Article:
World Library  
Flag as Inappropriate
Email this Article

John Friesz

Article Id: WHEBN0003671451
Reproduction Date:

Title: John Friesz  
Author: World Heritage Encyclopedia
Language: English
Subject: List of Seattle Seahawks starting quarterbacks, List of San Diego Chargers starting quarterbacks, Idaho Vandals football, Stan Humphries, 1988 Idaho Vandals football team
Publisher: World Heritage Encyclopedia

John Friesz

John Friesz
No. 17
Position: Quarterback
Personal information
Date of birth: (1967-05-19) May 19, 1967
Place of birth: Missoula, Montana
Height: 6 ft 4 in (1.93 m)
Weight: 220 lb (100 kg)
Career information
High school: Coeur d'Alene (ID)
College: Idaho
NFL draft: 1990 / Round: 6 / Pick: 138
Career history
Career NFL statistics as of 2000
TD-INT: 45-42
Yards: 8,699
QB Rating: 72.3
Stats at
College Football Hall of Fame

John Melvin "Deep" Friesz (pronounced "Freeze") (born May 19, 1967) is a former professional football player, a quarterback in the National Football League for four teams. Selected in the 1990 NFL Draft by the San Diego Chargers, he later played for the Washington Redskins, Seattle Seahawks, and New England Patriots.


  • Early life 1
  • College career 2
  • Professional career 3
  • References 4
  • External links 5

Early life

Born in Missoula, Montana, Friesz moved with his family in 1975 to Coeur d'Alene, Idaho.[1] He attended Coeur d'Alene High School and graduated in 1985. Friesz spent those seasons as a back-up and became the starter in his senior season in the fall of 1984.[1] His first game was against perennial state power Borah in Boise, who had beaten the Vikings 27-23 at Coeur d'Alene in 1983.[2] The #2-ranked CDA Vikings returned the favor and beat the Lions 19-14 on the then-green AstroTurf of Bronco Stadium. Friesz completed 21 of 40 passes for 260 yards and two touchdowns in his starting debut.[3] The Vikings took over the top spot in the state poll and beat Rogers of Spokane 46-0 the following week.[4] They won their first ten games, but lost in the state semifinals 25-20 to Capital, who also had handed them their last loss, at the finals in 1983.[5] The game was played at a neutral site, the Kibbie Dome in Moscow, Friesz's future home field. He finished the season with over 1,900 yards passing and 19 touchdowns in eleven games.[6]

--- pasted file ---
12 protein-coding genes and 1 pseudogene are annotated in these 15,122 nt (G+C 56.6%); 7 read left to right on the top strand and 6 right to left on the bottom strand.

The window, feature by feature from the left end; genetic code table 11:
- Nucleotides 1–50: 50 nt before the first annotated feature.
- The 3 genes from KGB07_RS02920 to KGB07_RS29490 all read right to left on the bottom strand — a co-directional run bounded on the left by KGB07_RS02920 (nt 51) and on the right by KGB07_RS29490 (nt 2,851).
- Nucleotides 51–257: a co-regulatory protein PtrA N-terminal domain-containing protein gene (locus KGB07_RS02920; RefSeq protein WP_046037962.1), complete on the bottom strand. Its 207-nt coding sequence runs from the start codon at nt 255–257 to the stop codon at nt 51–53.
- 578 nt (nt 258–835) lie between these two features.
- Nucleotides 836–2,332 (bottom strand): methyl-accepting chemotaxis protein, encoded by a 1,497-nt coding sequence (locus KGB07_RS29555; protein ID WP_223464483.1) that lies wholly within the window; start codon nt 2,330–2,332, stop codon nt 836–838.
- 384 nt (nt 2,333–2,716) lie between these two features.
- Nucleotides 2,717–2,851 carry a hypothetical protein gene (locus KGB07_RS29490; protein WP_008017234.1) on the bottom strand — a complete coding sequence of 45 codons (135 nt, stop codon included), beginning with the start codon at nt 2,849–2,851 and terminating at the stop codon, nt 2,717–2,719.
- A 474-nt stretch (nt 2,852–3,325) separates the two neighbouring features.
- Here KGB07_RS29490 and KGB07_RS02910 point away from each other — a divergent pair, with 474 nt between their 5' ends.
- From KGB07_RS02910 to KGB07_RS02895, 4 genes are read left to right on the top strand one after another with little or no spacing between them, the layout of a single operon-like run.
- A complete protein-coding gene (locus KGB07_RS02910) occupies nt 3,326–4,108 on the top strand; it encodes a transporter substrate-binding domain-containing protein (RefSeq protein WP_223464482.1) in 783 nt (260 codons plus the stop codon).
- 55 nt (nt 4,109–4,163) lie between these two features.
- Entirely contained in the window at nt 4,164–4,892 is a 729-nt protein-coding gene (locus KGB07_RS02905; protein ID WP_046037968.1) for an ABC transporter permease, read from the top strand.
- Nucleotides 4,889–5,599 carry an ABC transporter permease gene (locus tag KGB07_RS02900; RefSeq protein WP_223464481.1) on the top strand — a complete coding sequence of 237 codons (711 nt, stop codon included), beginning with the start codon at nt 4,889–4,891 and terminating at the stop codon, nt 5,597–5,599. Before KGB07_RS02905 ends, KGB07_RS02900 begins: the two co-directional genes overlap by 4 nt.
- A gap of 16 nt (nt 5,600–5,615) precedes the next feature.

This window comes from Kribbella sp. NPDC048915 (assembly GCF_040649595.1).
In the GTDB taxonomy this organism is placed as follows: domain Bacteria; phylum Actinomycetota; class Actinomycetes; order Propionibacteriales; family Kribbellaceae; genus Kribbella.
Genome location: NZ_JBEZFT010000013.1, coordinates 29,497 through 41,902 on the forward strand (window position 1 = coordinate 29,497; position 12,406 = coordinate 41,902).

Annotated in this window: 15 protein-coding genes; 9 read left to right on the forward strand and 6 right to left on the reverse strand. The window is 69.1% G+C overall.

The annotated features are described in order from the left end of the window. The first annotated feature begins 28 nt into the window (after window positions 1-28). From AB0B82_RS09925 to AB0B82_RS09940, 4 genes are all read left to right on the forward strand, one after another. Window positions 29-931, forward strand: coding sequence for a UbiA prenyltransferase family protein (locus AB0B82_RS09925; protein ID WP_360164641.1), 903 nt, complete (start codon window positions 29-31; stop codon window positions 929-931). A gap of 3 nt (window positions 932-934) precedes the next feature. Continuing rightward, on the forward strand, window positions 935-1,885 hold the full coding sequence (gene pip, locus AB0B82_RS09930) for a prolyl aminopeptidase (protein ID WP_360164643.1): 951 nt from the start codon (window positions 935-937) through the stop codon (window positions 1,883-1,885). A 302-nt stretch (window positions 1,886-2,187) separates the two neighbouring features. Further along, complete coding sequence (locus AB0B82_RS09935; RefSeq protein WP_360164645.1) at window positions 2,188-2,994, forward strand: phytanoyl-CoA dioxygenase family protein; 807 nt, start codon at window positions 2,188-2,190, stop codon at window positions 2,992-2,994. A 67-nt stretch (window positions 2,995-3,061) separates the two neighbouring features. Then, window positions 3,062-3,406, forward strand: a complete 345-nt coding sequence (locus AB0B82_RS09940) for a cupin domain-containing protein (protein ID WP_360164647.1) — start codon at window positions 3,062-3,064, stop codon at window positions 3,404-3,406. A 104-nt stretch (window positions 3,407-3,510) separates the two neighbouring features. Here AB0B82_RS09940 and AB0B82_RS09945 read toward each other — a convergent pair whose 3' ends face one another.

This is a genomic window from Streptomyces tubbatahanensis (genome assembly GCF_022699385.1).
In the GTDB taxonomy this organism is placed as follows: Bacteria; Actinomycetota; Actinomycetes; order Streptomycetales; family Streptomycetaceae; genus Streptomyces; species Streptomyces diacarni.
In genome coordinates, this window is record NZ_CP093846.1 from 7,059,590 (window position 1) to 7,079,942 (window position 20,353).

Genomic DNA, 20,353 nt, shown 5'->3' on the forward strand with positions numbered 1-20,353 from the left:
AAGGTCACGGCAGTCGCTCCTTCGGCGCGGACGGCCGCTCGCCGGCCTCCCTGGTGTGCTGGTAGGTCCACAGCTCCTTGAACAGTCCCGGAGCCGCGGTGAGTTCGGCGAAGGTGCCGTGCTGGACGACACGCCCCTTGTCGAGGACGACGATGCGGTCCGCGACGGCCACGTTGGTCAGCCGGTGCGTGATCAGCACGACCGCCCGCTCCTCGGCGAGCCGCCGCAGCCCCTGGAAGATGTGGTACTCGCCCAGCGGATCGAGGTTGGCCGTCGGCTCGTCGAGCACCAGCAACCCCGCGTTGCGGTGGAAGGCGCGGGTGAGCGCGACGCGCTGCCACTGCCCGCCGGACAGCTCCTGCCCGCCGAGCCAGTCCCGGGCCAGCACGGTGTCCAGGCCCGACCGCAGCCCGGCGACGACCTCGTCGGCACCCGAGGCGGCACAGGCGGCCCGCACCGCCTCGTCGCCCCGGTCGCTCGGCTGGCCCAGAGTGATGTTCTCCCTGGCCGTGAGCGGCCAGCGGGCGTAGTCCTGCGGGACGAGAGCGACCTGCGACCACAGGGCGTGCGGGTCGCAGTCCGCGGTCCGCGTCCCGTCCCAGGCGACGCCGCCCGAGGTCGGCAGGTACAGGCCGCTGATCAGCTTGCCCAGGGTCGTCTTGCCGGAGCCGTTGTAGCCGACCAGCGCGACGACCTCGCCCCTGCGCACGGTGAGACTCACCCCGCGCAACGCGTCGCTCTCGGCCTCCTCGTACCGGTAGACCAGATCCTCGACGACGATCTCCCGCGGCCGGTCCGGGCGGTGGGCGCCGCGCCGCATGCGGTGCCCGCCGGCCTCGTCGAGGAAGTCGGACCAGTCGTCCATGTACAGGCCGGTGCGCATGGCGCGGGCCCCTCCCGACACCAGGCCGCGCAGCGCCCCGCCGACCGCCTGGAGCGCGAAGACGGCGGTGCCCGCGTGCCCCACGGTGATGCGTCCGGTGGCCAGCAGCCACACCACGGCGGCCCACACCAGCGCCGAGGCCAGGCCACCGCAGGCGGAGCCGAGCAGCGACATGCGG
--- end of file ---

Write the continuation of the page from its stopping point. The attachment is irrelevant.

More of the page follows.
He enrolled at the University of Idaho, recruited by head coach Dennis Erickson,[6] after attending the coach's Vandal football camp in the summer of 1984.

College career

Friesz redshirted in 1985 as the Vandals won their first outright Big Sky Conference title since 1971. In 1986, under new head coach Keith Gilbertson, he served as the backup to Scott Linehan, who would go on to become head coach of the St. Louis Rams.

Friesz was the Vandals starting quarterback for three years, beginning in 1987, when he threw 28 touchdown passes as a sophomore and was named player of the year in the Big Sky and second team All-American (Division I-AA). In his junior season of 1988, he guided the Vandals to a 9-1 regular season and two playoff wins, ending the season with a road loss in the Division I-AA semi-finals. He was a consensus All-American selection at quarterback.

In his senior season in 1989, Freisz threw 31 touchdowns and for over 4,000 yards in guiding the Vandals to their third consecutive conference championship. Idaho went undefeated in conference play (8-0), the only time in school history. Friesz averaged over 360 yards per game and passed for over 300 yards in ten consecutive games. He received the Walter Payton Award as the outstanding player in the nation in Division I-AA.[7]

In his college career, #17 passed for over 10,000 yards and was the conference player-of-the-year for three consecutive years. The Vandals' annual MVP award has been renamed the John Friesz Award in his honor.